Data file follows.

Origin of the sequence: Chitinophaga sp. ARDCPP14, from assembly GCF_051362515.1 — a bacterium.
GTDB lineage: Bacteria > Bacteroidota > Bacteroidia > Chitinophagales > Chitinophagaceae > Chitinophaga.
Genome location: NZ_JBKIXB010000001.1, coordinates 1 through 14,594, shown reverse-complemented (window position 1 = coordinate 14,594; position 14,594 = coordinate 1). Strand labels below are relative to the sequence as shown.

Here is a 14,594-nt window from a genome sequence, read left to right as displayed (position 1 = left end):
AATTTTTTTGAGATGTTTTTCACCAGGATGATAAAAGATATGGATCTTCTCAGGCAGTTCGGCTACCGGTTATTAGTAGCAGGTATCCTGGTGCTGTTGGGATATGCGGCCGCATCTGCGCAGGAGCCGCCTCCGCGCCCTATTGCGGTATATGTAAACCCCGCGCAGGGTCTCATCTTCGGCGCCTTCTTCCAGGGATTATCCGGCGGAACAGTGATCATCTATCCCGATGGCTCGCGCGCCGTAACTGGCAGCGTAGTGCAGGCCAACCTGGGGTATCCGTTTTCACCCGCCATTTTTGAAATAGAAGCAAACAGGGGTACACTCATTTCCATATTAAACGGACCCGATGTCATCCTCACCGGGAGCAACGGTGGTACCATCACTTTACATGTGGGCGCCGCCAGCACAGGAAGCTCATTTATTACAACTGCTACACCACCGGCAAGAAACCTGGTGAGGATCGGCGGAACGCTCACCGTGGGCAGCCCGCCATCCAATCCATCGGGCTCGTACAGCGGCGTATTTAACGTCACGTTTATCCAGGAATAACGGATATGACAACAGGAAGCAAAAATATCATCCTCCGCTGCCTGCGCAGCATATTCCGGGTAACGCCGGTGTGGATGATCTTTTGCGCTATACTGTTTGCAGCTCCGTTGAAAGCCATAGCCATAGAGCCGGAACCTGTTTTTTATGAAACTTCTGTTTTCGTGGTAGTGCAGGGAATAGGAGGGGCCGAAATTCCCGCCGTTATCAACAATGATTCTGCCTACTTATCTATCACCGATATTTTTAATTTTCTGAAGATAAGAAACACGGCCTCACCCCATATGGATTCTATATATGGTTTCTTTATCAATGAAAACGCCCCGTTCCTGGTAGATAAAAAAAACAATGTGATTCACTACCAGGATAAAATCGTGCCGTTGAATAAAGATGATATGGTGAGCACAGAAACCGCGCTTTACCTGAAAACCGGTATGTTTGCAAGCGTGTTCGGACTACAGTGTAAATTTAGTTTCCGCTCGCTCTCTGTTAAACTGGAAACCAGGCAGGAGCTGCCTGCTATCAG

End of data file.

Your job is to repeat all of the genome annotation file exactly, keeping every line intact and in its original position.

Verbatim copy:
Origin of the sequence: Chitinophaga sp. ARDCPP14, from assembly GCF_051362515.1 — a bacterium.
GTDB lineage: Bacteria > Bacteroidota > Bacteroidia > Chitinophagales > Chitinophagaceae > Chitinophaga.
Genome location: NZ_JBKIXB010000001.1, coordinates 1 through 14,594, shown reverse-complemented (window position 1 = coordinate 14,594; position 14,594 = coordinate 1). Strand labels below are relative to the sequence as shown.

Here is a 14,594-nt window from a genome sequence, read left to right as displayed (position 1 = left end):
AATTTTTTTGAGATGTTTTTCACCAGGATGATAAAAGATATGGATCTTCTCAGGCAGTTCGGCTACCGGTTATTAGTAGCAGGTATCCTGGTGCTGTTGGGATATGCGGCCGCATCTGCGCAGGAGCCGCCTCCGCGCCCTATTGCGGTATATGTAAACCCCGCGCAGGGTCTCATCTTCGGCGCCTTCTTCCAGGGATTATCCGGCGGAACAGTGATCATCTATCCCGATGGCTCGCGCGCCGTAACTGGCAGCGTAGTGCAGGCCAACCTGGGGTATCCGTTTTCACCCGCCATTTTTGAAATAGAAGCAAACAGGGGTACACTCATTTCCATATTAAACGGACCCGATGTCATCCTCACCGGGAGCAACGGTGGTACCATCACTTTACATGTGGGCGCCGCCAGCACAGGAAGCTCATTTATTACAACTGCTACACCACCGGCAAGAAACCTGGTGAGGATCGGCGGAACGCTCACCGTGGGCAGCCCGCCATCCAATCCATCGGGCTCGTACAGCGGCGTATTTAACGTCACGTTTATCCAGGAATAACGGATATGACAACAGGAAGCAAAAATATCATCCTCCGCTGCCTGCGCAGCATATTCCGGGTAACGCCGGTGTGGATGATCTTTTGCGCTATACTGTTTGCAGCTCCGTTGAAAGCCATAGCCATAGAGCCGGAACCTGTTTTTTATGAAACTTCTGTTTTCGTGGTAGTGCAGGGAATAGGAGGGGCCGAAATTCCCGCCGTTATCAACAATGATTCTGCCTACTTATCTATCACCGATATTTTTAATTTTCTGAAGATAAGAAACACGGCCTCACCCCATATGGATTCTATATATGGTTTCTTTATCAATGAAAACGCCCCGTTCCTGGTAGATAAAAAAAACAATGTGATTCACTACCAGGATAAAATCGTGCCGTTGAATAAAGATGATATGGTGAGCACAGAAACCGCGCTTTACCTGAAAACCGGTATGTTTGCAAGCGTGTTCGGACTACAGTGTAAATTTAGTTTCCGCTCGCTCTCTGTTAAACTGGAAACCAGGCAGGAGCTGCCTGCTATCAG